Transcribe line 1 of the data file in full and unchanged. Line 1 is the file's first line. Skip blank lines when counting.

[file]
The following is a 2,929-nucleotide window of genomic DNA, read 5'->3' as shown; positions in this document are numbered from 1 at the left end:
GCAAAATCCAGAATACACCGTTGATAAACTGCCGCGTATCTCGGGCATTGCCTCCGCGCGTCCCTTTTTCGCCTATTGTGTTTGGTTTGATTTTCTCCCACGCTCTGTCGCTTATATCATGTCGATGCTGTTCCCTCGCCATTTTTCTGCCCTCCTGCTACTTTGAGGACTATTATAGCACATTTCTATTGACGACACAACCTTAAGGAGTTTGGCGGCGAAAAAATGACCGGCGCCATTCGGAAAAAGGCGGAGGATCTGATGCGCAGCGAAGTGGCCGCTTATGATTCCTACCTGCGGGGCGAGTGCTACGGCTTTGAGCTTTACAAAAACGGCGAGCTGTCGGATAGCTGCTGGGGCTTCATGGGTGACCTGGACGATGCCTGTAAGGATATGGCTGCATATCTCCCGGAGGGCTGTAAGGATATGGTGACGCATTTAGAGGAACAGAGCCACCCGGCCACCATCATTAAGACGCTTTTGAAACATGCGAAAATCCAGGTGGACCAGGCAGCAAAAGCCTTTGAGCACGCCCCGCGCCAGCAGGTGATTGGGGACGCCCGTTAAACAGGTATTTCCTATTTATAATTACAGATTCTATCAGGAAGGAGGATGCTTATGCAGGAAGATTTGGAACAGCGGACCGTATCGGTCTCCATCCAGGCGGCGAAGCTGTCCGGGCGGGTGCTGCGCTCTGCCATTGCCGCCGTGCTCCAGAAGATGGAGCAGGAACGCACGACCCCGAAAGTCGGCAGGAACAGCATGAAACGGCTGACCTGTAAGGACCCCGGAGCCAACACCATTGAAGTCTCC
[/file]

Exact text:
The following is a 2,929-nucleotide window of genomic DNA, read 5'->3' as shown; positions in this document are numbered from 1 at the left end: